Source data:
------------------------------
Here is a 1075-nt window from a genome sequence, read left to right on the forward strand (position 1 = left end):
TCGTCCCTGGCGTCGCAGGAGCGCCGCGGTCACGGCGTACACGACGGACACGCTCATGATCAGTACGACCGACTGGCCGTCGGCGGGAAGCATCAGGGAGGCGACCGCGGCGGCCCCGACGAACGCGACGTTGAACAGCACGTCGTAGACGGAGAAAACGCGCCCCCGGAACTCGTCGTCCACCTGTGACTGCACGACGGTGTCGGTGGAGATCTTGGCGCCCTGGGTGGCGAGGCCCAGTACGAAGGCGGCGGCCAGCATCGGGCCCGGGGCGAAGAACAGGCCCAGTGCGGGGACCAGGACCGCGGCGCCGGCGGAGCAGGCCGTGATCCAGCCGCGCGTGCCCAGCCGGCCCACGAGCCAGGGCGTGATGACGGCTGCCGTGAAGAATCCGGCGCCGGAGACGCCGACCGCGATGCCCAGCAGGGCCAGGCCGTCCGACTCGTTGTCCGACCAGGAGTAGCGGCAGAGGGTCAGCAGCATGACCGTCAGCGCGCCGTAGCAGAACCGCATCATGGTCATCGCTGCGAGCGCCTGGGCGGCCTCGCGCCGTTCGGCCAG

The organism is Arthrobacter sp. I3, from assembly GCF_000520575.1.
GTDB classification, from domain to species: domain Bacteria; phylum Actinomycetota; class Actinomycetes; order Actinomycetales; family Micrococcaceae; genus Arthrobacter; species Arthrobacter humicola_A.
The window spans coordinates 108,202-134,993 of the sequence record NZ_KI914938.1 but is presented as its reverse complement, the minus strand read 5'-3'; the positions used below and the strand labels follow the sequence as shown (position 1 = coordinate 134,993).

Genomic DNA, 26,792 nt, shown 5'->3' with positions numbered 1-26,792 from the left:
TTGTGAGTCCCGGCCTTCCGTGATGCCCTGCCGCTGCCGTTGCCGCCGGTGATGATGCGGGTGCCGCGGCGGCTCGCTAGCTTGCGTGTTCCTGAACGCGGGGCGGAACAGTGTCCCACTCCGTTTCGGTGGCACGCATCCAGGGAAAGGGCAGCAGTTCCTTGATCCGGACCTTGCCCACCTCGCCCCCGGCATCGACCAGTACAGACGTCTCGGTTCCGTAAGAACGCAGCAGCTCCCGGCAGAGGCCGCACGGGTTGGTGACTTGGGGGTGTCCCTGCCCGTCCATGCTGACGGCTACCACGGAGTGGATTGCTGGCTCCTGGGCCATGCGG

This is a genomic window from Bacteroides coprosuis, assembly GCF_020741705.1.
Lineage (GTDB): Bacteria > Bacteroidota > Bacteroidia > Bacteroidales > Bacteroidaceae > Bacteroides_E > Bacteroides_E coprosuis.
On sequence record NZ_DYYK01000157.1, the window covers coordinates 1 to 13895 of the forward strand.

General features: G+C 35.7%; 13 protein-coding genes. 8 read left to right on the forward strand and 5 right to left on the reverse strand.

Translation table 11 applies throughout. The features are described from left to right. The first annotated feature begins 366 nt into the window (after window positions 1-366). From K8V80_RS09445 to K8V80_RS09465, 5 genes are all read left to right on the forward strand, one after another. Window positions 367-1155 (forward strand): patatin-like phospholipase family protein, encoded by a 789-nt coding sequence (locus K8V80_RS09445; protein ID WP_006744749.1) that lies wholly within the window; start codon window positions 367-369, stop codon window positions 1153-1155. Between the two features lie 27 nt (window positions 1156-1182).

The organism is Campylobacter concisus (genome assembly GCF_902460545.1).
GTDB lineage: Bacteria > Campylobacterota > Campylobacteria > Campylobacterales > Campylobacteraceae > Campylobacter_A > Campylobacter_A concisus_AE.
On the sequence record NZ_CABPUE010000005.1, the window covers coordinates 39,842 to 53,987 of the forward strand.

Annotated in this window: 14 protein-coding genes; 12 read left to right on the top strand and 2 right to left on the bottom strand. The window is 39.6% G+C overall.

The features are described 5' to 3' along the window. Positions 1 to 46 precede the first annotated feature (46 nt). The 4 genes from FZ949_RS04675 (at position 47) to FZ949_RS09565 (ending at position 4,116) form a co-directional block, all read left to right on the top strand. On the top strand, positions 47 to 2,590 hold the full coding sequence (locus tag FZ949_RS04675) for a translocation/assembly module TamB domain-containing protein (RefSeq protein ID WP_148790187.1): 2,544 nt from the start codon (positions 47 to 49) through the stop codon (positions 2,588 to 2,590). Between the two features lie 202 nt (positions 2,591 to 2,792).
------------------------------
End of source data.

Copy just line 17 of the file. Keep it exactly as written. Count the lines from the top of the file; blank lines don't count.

The features are described 5' to 3' along the window. Positions 1 to 46 precede the first annotated feature (46 nt). The 4 genes from FZ949_RS04675 (at position 47) to FZ949_RS09565 (ending at position 4,116) form a co-directional block, all read left to right on the top strand. On the top strand, positions 47 to 2,590 hold the full coding sequence (locus tag FZ949_RS04675) for a translocation/assembly module TamB domain-containing protein (RefSeq protein ID WP_148790187.1): 2,544 nt from the start codon (positions 47 to 49) through the stop codon (positions 2,588 to 2,590). Between the two features lie 202 nt (positions 2,591 to 2,792).